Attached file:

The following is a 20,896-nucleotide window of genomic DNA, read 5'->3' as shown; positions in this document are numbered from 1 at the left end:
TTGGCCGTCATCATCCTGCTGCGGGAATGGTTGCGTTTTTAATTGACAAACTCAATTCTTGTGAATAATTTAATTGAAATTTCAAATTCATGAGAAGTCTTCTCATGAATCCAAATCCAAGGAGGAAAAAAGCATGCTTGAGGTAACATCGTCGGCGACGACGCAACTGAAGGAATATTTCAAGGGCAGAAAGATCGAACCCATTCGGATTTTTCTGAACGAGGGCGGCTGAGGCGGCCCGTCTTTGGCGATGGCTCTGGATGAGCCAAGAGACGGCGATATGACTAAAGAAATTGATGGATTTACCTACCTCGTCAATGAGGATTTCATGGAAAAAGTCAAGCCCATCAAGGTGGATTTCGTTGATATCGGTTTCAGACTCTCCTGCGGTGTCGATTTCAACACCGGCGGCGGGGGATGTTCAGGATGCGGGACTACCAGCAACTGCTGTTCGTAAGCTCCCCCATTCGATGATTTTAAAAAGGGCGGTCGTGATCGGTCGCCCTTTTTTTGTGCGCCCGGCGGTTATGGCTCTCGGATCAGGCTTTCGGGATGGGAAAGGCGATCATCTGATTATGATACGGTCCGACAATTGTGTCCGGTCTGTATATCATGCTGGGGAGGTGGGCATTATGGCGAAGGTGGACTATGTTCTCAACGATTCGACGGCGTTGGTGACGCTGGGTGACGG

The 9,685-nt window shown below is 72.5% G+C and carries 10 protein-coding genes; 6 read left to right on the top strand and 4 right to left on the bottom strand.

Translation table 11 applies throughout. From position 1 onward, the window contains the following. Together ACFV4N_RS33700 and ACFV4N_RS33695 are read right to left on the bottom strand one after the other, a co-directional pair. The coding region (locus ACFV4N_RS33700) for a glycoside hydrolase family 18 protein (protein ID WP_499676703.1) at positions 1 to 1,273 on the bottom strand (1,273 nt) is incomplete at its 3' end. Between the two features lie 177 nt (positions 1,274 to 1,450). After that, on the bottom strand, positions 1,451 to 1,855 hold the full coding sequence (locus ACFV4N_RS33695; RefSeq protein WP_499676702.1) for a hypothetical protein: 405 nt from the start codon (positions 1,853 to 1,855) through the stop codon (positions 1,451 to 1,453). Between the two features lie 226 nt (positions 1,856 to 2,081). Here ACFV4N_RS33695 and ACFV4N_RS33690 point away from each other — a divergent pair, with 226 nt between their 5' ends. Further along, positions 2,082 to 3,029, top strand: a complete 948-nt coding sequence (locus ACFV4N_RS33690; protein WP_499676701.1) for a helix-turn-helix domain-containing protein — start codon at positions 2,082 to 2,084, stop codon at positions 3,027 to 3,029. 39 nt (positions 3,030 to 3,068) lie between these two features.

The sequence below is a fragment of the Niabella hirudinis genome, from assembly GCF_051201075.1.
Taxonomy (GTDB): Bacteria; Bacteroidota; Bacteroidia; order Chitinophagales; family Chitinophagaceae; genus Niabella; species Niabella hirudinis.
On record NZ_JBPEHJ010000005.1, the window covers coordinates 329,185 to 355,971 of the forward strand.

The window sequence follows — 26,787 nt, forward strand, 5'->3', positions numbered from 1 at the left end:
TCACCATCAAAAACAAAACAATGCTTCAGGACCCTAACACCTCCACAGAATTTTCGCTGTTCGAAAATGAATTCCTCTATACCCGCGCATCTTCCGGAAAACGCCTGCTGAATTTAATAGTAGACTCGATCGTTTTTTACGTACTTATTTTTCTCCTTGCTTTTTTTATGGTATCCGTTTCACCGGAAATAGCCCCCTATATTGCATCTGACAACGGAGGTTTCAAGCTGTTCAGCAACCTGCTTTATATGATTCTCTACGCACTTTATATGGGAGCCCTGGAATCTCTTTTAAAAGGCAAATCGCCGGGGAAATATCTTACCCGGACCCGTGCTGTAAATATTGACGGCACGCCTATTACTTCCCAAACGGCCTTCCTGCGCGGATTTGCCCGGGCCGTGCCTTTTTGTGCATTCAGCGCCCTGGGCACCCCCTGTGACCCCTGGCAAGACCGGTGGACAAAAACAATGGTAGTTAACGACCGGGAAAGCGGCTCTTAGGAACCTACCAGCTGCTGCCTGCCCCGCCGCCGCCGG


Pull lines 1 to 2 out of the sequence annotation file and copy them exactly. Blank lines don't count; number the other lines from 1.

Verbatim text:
The following is a 20,896-nucleotide window of genomic DNA, read 5'->3' as shown; positions in this document are numbered from 1 at the left end:
TTGGCCGTCATCATCCTGCTGCGGGAATGGTTGCGTTTTTAATTGACAAACTCAATTCTTGTGAATAATTTAATTGAAATTTCAAATTCATGAGAAGTCTTCTCATGAATCCAAATCCAAGGAGGAAAAAAGCATGCTTGAGGTAACATCGTCGGCGACGACGCAACTGAAGGAATATTTCAAGGGCAGAAAGATCGAACCCATTCGGATTTTTCTGAACGAGGGCGGCTGAGGCGGCCCGTCTTTGGCGATGGCTCTGGATGAGCCAAGAGACGGCGATATGACTAAAGAAATTGATGGATTTACCTACCTCGTCAATGAGGATTTCATGGAAAAAGTCAAGCCCATCAAGGTGGATTTCGTTGATATCGGTTTCAGACTCTCCTGCGGTGTCGATTTCAACACCGGCGGCGGGGGATGTTCAGGATGCGGGACTACCAGCAACTGCTGTTCGTAAGCTCCCCCATTCGATGATTTTAAAAAGGGCGGTCGTGATCGGTCGCCCTTTTTTTGTGCGCCCGGCGGTTATGGCTCTCGGATCAGGCTTTCGGGATGGGAAAGGCGATCATCTGATTATGATACGGTCCGACAATTGTGTCCGGTCTGTATATCATGCTGGGGAGGTGGGCATTATGGCGAAGGTGGACTATGTTCTCAACGATTCGACGGCGTTGGTGACGCTGGGTGACGG